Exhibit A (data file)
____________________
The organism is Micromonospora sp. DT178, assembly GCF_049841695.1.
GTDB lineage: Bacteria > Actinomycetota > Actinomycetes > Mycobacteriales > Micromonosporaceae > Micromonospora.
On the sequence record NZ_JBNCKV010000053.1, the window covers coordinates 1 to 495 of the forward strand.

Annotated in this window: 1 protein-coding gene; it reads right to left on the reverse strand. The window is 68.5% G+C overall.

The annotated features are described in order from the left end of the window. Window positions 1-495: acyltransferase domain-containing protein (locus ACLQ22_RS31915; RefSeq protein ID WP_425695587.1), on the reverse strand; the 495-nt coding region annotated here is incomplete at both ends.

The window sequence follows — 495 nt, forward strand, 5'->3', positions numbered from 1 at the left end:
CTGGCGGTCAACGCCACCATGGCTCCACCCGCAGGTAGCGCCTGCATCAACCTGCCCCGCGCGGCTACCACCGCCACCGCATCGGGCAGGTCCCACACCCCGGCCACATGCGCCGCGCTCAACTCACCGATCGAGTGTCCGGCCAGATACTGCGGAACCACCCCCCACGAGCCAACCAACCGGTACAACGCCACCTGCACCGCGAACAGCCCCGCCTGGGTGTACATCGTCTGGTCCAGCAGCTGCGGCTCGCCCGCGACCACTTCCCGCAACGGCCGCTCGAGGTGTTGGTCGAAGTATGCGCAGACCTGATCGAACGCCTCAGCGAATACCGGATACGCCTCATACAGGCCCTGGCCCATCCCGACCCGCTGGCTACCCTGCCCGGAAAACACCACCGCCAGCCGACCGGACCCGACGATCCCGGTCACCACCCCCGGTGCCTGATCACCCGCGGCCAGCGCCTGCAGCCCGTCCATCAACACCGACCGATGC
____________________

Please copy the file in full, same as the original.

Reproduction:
The organism is Micromonospora sp. DT178, assembly GCF_049841695.1.
GTDB lineage: Bacteria > Actinomycetota > Actinomycetes > Mycobacteriales > Micromonosporaceae > Micromonospora.
On the sequence record NZ_JBNCKV010000053.1, the window covers coordinates 1 to 495 of the forward strand.

Annotated in this window: 1 protein-coding gene; it reads right to left on the reverse strand. The window is 68.5% G+C overall.

The annotated features are described in order from the left end of the window. Window positions 1-495: acyltransferase domain-containing protein (locus ACLQ22_RS31915; RefSeq protein ID WP_425695587.1), on the reverse strand; the 495-nt coding region annotated here is incomplete at both ends.

The window sequence follows — 495 nt, forward strand, 5'->3', positions numbered from 1 at the left end:
CTGGCGGTCAACGCCACCATGGCTCCACCCGCAGGTAGCGCCTGCATCAACCTGCCCCGCGCGGCTACCACCGCCACCGCATCGGGCAGGTCCCACACCCCGGCCACATGCGCCGCGCTCAACTCACCGATCGAGTGTCCGGCCAGATACTGCGGAACCACCCCCCACGAGCCAACCAACCGGTACAACGCCACCTGCACCGCGAACAGCCCCGCCTGGGTGTACATCGTCTGGTCCAGCAGCTGCGGCTCGCCCGCGACCACTTCCCGCAACGGCCGCTCGAGGTGTTGGTCGAAGTATGCGCAGACCTGATCGAACGCCTCAGCGAATACCGGATACGCCTCATACAGGCCCTGGCCCATCCCGACCCGCTGGCTACCCTGCCCGGAAAACACCACCGCCAGCCGACCGGACCCGACGATCCCGGTCACCACCCCCGGTGCCTGATCACCCGCGGCCAGCGCCTGCAGCCCGTCCATCAACACCGACCGATGC